For the record, far & away most fascinating, explosive area of religious studies these days is the cross-border Mexico-USian folk-syncretic part-narco-theological terrain, Santa Muerte, Templarios cartel &c, studied by Andrew Chesnut, Kate Kingsbury, Robert Bunker and David Metcalfe, with more doctorates between them than I can count.

    and here’s my follow-up:

    Life lives at the intersection of cultural anthropology, comparative religion & depth psychology — not studied as three separate fields, but as one breathing whole, since the drivers of human actions found at that hermetic crossroads are among the most radical, powerful for change

    These have been a rich couple of days for my stumbling onto materials of this sort.

    **

    Here are some more mythico-anthro-religious quotes of keen interest — two concerning the Northern Lights:

    In ancient China and Europe, the auroras were dragons and serpents, flitting around in the night. In Scandinavian folklore, they were the burning archway that allowed gods to move between heaven and Earth.

    and:

    According to Sami mythology, spirits are present in everything, from rocks and trees, foxes and reindeer, and the northern lights in the sky.

    Those quotes are from what’s ostensibly an Atlantic “science” article, An Ancient Tradition Unfolds in New York, subtitled “The recent light show over the city tapped into a deep vein in human culture”. The city, here, is New York. Is it always?

    Neil Kent, The Sámi Peoples of the NorthA Social and Cultural History.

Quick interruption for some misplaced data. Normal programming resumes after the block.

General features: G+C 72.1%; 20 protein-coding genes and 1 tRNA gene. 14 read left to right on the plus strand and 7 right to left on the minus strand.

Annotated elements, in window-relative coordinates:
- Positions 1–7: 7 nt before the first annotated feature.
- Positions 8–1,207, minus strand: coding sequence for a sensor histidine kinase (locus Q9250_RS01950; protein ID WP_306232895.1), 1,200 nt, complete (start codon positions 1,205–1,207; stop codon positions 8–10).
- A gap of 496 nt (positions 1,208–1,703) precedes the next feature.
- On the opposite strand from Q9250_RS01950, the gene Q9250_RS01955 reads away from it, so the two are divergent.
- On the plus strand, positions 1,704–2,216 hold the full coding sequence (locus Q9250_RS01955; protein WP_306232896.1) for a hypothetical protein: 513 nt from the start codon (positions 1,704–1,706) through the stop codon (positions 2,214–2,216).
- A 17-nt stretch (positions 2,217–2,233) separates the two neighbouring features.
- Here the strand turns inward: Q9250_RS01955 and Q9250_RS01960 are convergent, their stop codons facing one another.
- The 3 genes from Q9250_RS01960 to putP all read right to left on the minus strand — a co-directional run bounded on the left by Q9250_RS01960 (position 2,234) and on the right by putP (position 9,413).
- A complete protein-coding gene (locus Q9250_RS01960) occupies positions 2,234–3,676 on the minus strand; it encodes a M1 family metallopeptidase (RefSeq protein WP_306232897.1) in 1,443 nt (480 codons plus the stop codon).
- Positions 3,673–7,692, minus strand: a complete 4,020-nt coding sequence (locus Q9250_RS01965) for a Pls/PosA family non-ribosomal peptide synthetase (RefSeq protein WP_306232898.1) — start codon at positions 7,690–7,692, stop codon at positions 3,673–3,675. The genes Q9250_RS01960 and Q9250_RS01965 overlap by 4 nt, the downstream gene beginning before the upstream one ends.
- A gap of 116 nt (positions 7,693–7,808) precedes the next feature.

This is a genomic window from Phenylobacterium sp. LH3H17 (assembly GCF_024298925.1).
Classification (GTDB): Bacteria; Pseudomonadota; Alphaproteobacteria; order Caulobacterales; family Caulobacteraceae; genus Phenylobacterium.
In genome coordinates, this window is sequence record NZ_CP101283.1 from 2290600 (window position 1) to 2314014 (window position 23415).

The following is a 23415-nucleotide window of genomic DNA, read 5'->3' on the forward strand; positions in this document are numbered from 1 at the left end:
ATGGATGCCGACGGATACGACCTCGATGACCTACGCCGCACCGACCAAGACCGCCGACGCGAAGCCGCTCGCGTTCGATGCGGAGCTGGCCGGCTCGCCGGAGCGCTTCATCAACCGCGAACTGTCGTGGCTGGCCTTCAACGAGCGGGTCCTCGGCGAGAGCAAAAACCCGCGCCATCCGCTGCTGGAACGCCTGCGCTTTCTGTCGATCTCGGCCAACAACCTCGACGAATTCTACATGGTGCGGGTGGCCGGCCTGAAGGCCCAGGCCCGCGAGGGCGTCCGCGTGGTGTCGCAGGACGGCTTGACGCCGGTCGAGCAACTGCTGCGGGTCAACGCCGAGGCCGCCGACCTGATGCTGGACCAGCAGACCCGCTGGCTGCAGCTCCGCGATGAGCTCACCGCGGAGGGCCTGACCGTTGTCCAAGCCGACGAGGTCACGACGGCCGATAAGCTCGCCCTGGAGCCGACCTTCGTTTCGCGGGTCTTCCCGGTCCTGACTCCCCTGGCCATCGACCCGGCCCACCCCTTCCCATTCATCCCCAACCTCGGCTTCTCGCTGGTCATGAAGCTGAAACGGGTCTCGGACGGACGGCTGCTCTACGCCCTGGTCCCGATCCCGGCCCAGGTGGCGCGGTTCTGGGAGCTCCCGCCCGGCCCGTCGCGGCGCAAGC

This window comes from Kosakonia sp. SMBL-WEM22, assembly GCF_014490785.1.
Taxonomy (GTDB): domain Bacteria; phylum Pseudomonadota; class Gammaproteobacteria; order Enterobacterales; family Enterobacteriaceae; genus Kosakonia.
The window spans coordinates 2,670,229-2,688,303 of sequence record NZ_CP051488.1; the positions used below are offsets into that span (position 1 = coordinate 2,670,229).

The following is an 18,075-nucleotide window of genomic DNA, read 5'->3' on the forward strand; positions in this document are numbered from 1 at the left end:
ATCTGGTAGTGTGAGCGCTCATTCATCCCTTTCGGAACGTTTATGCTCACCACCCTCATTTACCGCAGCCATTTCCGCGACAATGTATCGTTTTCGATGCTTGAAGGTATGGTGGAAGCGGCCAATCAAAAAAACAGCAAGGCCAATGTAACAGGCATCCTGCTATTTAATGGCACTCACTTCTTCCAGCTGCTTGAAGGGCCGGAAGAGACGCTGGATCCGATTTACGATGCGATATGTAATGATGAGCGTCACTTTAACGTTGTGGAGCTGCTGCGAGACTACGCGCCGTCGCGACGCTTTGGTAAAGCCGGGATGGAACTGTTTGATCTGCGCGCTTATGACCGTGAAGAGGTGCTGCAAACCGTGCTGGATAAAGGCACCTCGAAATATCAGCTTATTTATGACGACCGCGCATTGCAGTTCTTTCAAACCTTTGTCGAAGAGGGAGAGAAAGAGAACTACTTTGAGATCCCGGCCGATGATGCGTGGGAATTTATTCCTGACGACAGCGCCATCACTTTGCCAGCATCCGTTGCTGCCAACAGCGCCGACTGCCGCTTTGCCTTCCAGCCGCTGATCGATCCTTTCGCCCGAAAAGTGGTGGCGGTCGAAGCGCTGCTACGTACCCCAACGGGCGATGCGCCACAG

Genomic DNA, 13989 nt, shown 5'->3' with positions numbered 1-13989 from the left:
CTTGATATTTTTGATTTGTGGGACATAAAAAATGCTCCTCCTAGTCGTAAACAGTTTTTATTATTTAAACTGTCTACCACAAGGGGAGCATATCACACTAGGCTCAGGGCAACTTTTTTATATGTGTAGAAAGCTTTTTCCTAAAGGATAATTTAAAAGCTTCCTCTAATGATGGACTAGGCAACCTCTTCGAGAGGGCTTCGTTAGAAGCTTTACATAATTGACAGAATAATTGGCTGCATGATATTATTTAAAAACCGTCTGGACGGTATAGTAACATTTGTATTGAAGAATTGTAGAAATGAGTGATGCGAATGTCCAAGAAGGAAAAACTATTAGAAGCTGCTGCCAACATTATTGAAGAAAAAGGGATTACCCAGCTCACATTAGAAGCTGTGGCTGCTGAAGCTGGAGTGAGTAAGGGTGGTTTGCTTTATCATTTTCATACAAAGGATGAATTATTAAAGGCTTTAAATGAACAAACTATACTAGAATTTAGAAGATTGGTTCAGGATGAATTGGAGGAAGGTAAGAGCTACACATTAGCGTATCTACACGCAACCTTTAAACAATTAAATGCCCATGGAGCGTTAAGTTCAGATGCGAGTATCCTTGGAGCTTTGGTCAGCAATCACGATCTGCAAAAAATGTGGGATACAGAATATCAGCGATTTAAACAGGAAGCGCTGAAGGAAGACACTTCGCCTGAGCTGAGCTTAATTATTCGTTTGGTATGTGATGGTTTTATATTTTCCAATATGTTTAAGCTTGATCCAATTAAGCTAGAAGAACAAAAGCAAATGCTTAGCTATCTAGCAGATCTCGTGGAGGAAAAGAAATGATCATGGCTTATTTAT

Next up, from another source:

    their camouflage is so perfectly tuned that they appear ethereal, as though made from storm clouds

    Who they? Rangers? SEALs? Storm clouds themselves? the Fay? Angels? –Who knows? I’ll give you a hint — Peter Matthiessen. Beautiful, no? who or whatever they are..

    And then there’s Thomas Merton, Trappist monk, priest, hermit, writer, world traveler, on his final journey from Gethsemani Abbey in Kentucky to visit his Buddhist monastic equivalents in Thailand…

    I dreamed I was, temporarily, back at Gethsemani. I was dressed in a Buddhist monk’s habit

    Merton’s, i suppose, was one of my poet transmissions, delivered by letter. I was just two days into 21 at the time., more than a half century ago.

    **

    We’re getting lighter, time to close these files and give you the final video.

    Jonestown was gruesome with its strange fruit, lynchings, lynchings and lynchings likewise. It is, I surmise, the depth of our griefs and wounds that allows in us an equal height of joy — as though our griefs hollow us, and thus we can be filled with joy..

    Within the profundity of Billie Holiday mourning, then, let us find the possibility Ray Charles embodies in his song, O Happy Day: